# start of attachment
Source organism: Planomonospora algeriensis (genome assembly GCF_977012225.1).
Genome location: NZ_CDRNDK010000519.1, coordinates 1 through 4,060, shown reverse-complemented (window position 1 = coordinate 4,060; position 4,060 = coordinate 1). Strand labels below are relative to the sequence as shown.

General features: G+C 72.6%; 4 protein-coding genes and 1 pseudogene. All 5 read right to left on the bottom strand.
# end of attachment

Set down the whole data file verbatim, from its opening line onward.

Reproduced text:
Source organism: Planomonospora algeriensis (genome assembly GCF_977012225.1).
Genome location: NZ_CDRNDK010000519.1, coordinates 1 through 4,060, shown reverse-complemented (window position 1 = coordinate 4,060; position 4,060 = coordinate 1). Strand labels below are relative to the sequence as shown.

General features: G+C 72.6%; 4 protein-coding genes and 1 pseudogene. All 5 read right to left on the bottom strand.